The result is an enormous amount of data that can help, according to the report, “uncover new patterns and relationships that were previously invisible.”
A world with all that data will favor those with the skills to translate and interpret that data. A programmable world will favor those with programming skills or, at least, and understanding of programming.
New media ecology
The media landscape is becoming dominated by online videos, music mashups, virtual worlds and video games. The Internet, once grounded in text and images, is now the platform for streaming movies, editing video and experience augmented reality. A band recently released an album recorded entirely on an iPhone.
We need to be able to “critically assess and develop content that uses new media forms, and to leverage these media for persuasive communication,” according to the Future Work Skills 2020 report.
I’m not sure why the Future Work Skills 2020 report used the term “superstructured organizations.” It’s a difficult term to explain and understand. I translated it on my whiteboard version of the Future of Work map as “Social media and other online networks drive new forms of production and value creation.”
That might be only slightly less clear, but it’s the best I could do in describing a complicated reality where institutions like medicine, education and science, rooted in knowledge and technology from centuries ago, are being disrupted by the connection, collaboration and openness made possible by new social technologies.
The report site examples in medicine like Curetogether and PatientsLikeMe which allow users to “aggregate their personal health information to allow for clinical trials and emergence of expertise outside of traditional labs and doctors’ offices.” Add to that examples of online gamers working together to contribute to scientific discovery and the growing power of open education resources and you can start to see the way organizations are being changed by social technologies.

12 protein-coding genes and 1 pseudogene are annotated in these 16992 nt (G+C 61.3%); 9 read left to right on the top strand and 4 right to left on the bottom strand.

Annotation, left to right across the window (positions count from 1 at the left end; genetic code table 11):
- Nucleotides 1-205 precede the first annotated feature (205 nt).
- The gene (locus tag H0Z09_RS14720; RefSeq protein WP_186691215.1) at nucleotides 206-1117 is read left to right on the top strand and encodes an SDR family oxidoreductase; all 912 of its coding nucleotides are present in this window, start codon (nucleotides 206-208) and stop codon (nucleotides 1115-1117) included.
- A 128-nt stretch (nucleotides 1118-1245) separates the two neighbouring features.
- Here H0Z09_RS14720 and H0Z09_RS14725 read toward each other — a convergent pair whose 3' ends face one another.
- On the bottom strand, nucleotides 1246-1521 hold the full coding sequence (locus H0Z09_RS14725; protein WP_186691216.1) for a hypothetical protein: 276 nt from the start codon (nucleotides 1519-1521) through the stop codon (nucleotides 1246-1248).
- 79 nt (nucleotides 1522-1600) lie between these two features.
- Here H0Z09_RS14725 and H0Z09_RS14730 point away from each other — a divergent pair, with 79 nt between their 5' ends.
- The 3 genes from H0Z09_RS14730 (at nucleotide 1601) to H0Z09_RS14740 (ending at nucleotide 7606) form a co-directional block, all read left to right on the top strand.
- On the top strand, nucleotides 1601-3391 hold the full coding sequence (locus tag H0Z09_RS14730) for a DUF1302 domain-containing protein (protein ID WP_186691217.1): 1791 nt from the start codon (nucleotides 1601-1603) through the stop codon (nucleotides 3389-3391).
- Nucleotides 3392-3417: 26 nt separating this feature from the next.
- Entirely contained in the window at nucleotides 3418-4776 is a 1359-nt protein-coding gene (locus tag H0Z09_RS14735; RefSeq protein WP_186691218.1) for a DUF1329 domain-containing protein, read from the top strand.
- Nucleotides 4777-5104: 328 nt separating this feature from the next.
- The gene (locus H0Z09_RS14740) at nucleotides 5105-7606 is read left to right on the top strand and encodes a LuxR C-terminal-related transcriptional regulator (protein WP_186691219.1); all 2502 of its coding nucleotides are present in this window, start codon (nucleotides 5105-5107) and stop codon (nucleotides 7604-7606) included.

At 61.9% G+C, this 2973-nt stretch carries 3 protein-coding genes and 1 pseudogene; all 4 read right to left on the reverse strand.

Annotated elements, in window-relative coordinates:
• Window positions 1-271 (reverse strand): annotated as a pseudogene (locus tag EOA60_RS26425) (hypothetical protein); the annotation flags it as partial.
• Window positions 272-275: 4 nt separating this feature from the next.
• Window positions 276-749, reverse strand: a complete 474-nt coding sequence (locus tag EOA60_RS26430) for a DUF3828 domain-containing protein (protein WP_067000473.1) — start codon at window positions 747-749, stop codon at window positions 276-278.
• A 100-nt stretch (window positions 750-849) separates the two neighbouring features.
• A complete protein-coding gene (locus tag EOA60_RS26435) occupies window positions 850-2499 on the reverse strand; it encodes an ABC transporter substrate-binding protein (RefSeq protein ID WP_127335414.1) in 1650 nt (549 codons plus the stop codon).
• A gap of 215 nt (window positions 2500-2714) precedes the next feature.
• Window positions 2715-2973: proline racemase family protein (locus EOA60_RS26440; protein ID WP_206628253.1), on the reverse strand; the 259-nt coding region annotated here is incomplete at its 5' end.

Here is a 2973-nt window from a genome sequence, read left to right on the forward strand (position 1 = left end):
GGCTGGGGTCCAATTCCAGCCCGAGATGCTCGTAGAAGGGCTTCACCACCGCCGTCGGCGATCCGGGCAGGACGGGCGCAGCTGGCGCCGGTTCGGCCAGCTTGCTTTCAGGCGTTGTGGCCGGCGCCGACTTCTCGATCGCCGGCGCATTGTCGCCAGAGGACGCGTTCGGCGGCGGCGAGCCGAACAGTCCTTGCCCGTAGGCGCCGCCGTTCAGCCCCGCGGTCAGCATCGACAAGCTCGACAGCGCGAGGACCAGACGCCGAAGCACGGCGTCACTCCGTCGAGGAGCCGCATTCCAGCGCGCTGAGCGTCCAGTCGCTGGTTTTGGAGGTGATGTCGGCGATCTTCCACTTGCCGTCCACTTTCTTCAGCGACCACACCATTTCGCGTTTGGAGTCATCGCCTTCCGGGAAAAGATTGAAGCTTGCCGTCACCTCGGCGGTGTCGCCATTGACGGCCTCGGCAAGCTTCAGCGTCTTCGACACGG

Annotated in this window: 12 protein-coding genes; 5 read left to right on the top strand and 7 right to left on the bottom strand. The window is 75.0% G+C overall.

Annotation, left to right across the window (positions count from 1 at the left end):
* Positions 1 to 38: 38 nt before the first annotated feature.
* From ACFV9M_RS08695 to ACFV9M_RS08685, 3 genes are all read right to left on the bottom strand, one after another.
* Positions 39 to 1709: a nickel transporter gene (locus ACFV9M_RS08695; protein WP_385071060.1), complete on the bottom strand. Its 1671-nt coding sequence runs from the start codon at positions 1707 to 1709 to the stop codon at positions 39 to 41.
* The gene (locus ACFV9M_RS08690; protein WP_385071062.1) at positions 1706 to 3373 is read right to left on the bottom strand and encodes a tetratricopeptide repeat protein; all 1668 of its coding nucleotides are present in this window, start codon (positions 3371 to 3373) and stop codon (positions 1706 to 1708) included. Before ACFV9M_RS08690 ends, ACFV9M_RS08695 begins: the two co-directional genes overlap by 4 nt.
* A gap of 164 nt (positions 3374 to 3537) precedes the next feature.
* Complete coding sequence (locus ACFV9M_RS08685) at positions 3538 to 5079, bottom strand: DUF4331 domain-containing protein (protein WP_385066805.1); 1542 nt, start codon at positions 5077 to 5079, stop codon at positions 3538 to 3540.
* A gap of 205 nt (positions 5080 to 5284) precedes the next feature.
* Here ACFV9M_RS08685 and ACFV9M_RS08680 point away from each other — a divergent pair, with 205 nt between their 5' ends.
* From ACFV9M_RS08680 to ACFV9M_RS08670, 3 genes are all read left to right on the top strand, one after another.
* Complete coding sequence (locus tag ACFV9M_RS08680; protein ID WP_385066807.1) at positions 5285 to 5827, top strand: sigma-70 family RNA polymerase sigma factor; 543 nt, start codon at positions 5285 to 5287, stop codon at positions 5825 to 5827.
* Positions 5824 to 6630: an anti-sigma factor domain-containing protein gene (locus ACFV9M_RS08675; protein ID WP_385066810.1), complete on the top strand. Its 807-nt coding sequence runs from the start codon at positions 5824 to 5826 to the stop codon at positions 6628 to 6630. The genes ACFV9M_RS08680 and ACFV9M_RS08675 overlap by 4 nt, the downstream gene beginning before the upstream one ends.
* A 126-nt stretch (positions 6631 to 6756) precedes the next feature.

The results for the workforce are new ways of being educated and trained, as well as an emphasis on skills in game design, neuroscience and happiness psychology. Understanding online networks, network literacy, will be critical.
Globally connected world
We have been hearing about globalization for years, and it will continue to be a driver of changes in work in the future. According to the report, organizations cannot be satisfied with just having a presence in India, China and other developing countries, they must integrate that presence into their organization in order to remain competitive.
Taken with the “superstructured organizations” driver above, an increase in global interconnectivity will drive the need to workers competent across cultures, skilled in virtual collaboration and able to adapt in a rapidly changing environment.
Overall Future Work Skills 2020 report paints a picture of a challenging future for workers and organizations, but it also provides a road map of skills that we should be developing and nurturing now in order to be effective and employed in the future. 2020 is not that far away.